Animated images: a new tool to study visual communication. (#637)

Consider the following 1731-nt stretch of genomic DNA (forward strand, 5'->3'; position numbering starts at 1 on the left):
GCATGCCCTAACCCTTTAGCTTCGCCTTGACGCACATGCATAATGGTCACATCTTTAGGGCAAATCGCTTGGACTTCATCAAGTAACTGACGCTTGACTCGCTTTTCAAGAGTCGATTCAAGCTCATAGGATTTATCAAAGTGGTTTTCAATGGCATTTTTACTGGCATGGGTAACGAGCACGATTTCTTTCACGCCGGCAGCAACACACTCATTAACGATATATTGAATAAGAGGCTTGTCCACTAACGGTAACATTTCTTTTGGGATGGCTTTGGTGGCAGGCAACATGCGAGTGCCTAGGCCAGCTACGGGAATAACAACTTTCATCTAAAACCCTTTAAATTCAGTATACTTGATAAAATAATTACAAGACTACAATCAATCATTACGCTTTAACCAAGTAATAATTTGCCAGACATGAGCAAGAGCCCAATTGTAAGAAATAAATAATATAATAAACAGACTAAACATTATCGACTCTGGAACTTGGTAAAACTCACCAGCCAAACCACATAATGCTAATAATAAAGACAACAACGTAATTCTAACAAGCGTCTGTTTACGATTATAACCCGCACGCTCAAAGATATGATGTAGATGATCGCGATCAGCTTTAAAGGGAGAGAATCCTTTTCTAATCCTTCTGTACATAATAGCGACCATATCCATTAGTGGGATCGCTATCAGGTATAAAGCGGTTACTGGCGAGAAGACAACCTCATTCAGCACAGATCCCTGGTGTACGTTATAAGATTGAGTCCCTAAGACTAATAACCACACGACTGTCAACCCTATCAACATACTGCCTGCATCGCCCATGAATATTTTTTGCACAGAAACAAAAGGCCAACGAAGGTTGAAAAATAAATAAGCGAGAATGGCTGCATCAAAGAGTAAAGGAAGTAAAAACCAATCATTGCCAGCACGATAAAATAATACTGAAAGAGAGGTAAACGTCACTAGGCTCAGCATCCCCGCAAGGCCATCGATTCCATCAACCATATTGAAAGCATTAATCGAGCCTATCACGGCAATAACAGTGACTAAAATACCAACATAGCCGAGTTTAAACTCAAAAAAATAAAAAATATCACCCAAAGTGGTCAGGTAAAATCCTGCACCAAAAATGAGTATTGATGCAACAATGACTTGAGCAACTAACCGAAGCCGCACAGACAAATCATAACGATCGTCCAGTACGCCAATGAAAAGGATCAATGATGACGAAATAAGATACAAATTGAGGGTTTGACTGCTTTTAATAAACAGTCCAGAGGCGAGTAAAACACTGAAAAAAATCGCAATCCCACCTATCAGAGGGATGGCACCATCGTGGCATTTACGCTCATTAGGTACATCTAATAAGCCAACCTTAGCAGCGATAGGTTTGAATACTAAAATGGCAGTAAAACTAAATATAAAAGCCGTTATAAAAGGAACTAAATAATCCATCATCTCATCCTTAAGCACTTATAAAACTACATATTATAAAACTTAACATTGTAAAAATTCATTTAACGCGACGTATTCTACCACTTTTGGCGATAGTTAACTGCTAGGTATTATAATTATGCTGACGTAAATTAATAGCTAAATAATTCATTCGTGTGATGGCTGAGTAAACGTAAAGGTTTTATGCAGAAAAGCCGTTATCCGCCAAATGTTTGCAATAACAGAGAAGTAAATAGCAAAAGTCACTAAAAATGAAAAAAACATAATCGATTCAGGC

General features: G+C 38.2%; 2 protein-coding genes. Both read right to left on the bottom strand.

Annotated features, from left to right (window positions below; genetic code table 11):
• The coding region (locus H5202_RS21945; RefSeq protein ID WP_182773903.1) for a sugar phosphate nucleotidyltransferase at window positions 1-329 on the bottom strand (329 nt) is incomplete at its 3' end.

Investigating the role of visual information in animal communication often involves the experimental presentation of live stimuli, mirrors, dummies, still images, video recordings or computer animations. In recent years computer animations have received increased attention, as this technology allows the presentation of moving stimuli that exhibit a fully standardized behaviour. However, whether simple animated 2D-still images of conspecifics and heterospecifics can elicit detailed behavioural responses in test animals is unclear thus far. In this talk we will present (i) results from a validation study to show that Neolamprologus pulcher, a cooperatively breeding cichlid, is able to differentiate between images of conspecifics and heterospecifics (ii) results from three experiments to illuminate the influence of early and current social environment as well as the influence of early predator exposure on anti-predator behaviour. We confirm that even simple animated images, which can be produced with minimal technical effort at very low costs, can be used to study detailed behavioural responses. By applying this technique we were able to show that vigilance is influenced by the current social environment as well as by early predator exposure but not by a variation in early social environment. Test fish engaging in territory defence with social companions detected an animated predator later than single housed fish. In contrast, the exposure to predators during early life increased vigilance and decreased the ability to differentiate between a dangerous predator and a harmless herbivore. This shows that current social environment distracted individuals leaving them at higher risk, whereas early predator exposure might prepare individuals for a dangerous environment later in life. In conclusion, animated 2D images are a powerful tool to study behaviour and by using this technique we were able to show that current social environment and early predation threat are important factors shaping key aspects of anti-predator responses.